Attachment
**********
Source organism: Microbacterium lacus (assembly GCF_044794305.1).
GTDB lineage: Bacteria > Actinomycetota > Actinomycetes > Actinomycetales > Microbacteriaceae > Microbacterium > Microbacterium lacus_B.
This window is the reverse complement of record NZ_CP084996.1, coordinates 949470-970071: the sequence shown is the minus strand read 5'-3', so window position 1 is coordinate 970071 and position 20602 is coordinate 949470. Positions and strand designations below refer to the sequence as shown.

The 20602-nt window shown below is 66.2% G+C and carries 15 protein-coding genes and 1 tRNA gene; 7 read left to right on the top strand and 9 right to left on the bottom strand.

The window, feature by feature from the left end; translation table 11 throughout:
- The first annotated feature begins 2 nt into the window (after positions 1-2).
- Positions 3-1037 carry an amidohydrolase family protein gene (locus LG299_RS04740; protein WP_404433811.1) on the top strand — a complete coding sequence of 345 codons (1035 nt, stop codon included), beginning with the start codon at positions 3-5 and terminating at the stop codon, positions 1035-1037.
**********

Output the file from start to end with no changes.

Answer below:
Source organism: Microbacterium lacus (assembly GCF_044794305.1).
GTDB lineage: Bacteria > Actinomycetota > Actinomycetes > Actinomycetales > Microbacteriaceae > Microbacterium > Microbacterium lacus_B.
This window is the reverse complement of record NZ_CP084996.1, coordinates 949470-970071: the sequence shown is the minus strand read 5'-3', so window position 1 is coordinate 970071 and position 20602 is coordinate 949470. Positions and strand designations below refer to the sequence as shown.

The 20602-nt window shown below is 66.2% G+C and carries 15 protein-coding genes and 1 tRNA gene; 7 read left to right on the top strand and 9 right to left on the bottom strand.

The window, feature by feature from the left end; translation table 11 throughout:
- The first annotated feature begins 2 nt into the window (after positions 1-2).
- Positions 3-1037 carry an amidohydrolase family protein gene (locus LG299_RS04740; protein WP_404433811.1) on the top strand — a complete coding sequence of 345 codons (1035 nt, stop codon included), beginning with the start codon at positions 3-5 and terminating at the stop codon, positions 1035-1037.